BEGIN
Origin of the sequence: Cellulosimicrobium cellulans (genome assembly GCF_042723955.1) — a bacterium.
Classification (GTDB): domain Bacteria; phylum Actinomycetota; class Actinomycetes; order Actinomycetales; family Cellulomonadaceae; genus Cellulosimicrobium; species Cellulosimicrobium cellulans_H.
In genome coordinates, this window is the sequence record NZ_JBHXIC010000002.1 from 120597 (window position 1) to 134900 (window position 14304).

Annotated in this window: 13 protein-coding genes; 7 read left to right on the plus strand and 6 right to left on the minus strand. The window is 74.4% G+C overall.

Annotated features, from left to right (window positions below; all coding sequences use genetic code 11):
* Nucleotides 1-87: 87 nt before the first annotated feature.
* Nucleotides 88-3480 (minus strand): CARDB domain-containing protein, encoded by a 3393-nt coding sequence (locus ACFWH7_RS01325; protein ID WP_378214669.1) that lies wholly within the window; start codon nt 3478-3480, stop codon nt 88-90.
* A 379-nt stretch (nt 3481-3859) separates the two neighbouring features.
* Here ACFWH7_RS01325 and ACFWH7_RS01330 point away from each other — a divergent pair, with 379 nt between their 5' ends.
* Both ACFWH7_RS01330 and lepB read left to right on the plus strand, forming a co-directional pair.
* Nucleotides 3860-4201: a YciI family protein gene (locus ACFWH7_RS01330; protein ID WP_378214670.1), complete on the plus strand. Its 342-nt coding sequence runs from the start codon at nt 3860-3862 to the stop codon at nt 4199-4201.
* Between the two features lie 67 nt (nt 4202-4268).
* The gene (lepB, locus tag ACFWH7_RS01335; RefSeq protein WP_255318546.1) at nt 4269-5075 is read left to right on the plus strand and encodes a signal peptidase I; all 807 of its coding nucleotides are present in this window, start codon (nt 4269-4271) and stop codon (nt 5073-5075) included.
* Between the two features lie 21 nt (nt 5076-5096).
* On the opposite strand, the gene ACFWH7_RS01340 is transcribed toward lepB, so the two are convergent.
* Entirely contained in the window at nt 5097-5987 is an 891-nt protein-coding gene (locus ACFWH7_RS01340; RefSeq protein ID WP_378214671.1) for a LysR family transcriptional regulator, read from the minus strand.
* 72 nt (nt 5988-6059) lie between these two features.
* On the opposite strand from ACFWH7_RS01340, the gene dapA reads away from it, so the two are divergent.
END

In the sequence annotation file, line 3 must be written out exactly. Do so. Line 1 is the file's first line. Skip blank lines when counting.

In genome coordinates, this window is the sequence record NZ_JBHXIC010000002.1 from 120597 (window position 1) to 134900 (window position 14304).